Time Inc. joins Apple Pay

Time Inc. is about to integrate into Apple Pay.

The biggest U.S. magazine publisher will announce today that iPhone users visiting the mobile sites of People, Sports Illustrated, Entertainment Weekly and Real Simple can subscribe to them using Apple Pay; other titles in the portfolio are expected to follow. The move is meant to drive subscription sales for now, but is part of the company’s long-term plan to incorporate product sales in its digital properties.

Increased time spent on mobile devices hasn’t been good for magazine subscription sales, but the new system reduces the number of taps required to subscribe, which the publisher hopes will boost subs. While the company declined to provide specific numbers, Time Inc.’s president of digital, Jen Wong, said that the percentage of people who actually complete the subscription process on mobile devices is “a fraction” of the percentage that complete it on a desktop computer. “Taking the friction out of [the conversion process] is a big priority,” Wong said. “We’re hoping the conversion goes up.”

In addition to speeding up the process, Wong noted that this integration will allow subscriptions to automatically renew, a big plus for any magazine publisher.

Time Inc. joins a large collection of retailers using Apple Pay, which range from Nike and McDonalds to Fuddruckers and Shaws. The Apple Pay adoption shows just how much relations between Time Inc. and Apple have changed over the years: The publisher early on resisted the temptation to put its titles in Apple’s app store, because of the loss of user data and revenue caused by those subscriptions.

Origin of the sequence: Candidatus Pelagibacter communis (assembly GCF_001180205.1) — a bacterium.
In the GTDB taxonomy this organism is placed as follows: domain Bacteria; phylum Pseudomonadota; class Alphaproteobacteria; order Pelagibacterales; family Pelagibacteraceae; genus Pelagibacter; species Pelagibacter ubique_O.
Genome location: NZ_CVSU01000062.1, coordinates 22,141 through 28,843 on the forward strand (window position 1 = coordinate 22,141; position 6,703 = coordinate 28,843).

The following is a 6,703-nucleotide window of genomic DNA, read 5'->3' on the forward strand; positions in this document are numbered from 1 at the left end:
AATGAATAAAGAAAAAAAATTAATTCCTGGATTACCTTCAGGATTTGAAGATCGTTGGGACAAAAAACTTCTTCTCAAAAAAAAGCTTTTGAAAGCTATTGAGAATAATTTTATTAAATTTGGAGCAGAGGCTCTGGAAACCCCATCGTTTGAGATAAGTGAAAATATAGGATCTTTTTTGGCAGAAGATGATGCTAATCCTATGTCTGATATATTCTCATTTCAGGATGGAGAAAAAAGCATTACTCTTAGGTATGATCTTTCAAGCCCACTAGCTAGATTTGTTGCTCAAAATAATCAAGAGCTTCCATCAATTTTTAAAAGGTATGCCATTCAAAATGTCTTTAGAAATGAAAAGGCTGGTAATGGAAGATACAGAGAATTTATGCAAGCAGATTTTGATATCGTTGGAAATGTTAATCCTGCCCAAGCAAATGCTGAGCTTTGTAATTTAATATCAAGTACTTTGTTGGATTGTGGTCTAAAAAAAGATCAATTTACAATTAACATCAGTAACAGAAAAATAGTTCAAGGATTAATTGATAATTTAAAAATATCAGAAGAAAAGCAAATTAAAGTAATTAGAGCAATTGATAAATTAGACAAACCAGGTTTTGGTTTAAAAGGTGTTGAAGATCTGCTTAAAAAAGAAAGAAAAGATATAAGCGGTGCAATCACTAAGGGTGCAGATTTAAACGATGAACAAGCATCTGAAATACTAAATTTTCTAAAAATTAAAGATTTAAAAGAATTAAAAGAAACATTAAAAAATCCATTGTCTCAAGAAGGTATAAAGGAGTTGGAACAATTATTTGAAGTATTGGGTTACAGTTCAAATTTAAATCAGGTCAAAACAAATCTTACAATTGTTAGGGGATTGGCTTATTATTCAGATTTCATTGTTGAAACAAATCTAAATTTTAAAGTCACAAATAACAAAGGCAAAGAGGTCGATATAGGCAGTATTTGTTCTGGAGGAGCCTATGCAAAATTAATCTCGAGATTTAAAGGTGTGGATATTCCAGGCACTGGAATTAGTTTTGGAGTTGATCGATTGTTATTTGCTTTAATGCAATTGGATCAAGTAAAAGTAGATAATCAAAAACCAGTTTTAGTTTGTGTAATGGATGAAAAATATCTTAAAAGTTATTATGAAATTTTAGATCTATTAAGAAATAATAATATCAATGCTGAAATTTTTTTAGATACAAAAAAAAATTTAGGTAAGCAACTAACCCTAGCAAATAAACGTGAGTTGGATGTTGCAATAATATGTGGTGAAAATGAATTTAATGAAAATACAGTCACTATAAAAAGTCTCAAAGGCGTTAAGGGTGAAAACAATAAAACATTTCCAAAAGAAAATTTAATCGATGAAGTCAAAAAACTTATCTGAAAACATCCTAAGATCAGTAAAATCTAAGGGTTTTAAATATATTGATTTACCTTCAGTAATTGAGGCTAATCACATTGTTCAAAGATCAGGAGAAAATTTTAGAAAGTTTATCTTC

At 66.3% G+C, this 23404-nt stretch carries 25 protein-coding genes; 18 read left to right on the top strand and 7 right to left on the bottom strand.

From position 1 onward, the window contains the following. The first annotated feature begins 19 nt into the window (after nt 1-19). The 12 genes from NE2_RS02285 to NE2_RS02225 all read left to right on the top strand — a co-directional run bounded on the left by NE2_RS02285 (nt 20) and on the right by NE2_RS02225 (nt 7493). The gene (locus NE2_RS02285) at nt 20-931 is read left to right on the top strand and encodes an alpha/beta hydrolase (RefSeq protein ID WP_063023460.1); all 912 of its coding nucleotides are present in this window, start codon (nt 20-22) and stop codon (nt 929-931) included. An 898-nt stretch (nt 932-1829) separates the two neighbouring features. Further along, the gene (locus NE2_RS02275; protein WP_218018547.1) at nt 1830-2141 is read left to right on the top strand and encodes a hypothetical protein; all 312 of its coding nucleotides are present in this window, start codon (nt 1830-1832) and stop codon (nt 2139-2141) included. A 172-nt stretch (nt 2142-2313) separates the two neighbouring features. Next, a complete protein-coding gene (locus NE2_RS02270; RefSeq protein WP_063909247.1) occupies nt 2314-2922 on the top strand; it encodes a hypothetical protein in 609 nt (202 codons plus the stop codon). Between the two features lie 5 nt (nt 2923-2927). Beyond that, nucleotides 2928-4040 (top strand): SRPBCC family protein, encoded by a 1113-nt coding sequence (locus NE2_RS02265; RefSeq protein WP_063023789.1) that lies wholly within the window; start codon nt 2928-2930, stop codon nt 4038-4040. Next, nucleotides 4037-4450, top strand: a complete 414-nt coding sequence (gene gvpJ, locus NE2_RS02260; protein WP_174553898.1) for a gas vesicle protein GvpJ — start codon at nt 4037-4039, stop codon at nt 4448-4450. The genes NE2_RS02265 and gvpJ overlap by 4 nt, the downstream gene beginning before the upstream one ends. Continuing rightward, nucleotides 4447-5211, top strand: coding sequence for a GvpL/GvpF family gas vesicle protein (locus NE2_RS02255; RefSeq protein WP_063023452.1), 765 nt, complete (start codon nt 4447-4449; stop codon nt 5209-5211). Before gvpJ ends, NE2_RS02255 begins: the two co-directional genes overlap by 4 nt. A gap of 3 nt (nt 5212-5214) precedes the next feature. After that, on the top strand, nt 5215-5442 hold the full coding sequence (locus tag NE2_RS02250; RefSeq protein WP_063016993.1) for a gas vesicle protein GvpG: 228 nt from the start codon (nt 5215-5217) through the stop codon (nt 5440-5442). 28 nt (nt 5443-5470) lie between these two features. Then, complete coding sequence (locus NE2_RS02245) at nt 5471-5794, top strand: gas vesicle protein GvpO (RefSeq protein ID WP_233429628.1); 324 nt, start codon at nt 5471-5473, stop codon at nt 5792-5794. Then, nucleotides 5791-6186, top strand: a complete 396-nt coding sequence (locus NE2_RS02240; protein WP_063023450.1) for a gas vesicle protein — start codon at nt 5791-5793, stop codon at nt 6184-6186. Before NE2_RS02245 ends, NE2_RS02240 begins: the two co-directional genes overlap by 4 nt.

Wong declined to comment on the revenue and data arrangement between the two companies.

Joining Apple Pay also paves the way for marketers like Time Inc. to offer readers products through third parties, too. Those kinds of deals comprise just a small portion of Time Inc.’s overall revenues now, but the company is bullish on its long-term prospects. Having Apple Pay in place is “absolutely a core pillar” of that strategy, Wong said.

Wong wouldn’t specify how much Time Inc. expected to pay off in subscription sales, saying only, “It’s a very forward-thinking investment.”


More in Media

YouTube is under fire again, this time over child protection

Adalytics Research asks, ‘Are YouTube advertisers inadvertently harvesting data from millions of children?’

Illustration of a puzzle that spells out the word 'media.'

Media Briefing: Publishers pump up per-subscriber revenue amid ad revenue declines

Publishers’ Q2 earnings reveal digital advertising is still in a tight spot, but digital subscriptions are picking up steam.

Lessons for AI from the ad-tech era: ‘We’re living in a memory-less world’

Experts reflect how the failures of social media and online advertising can help the industry improve the next era of innovation.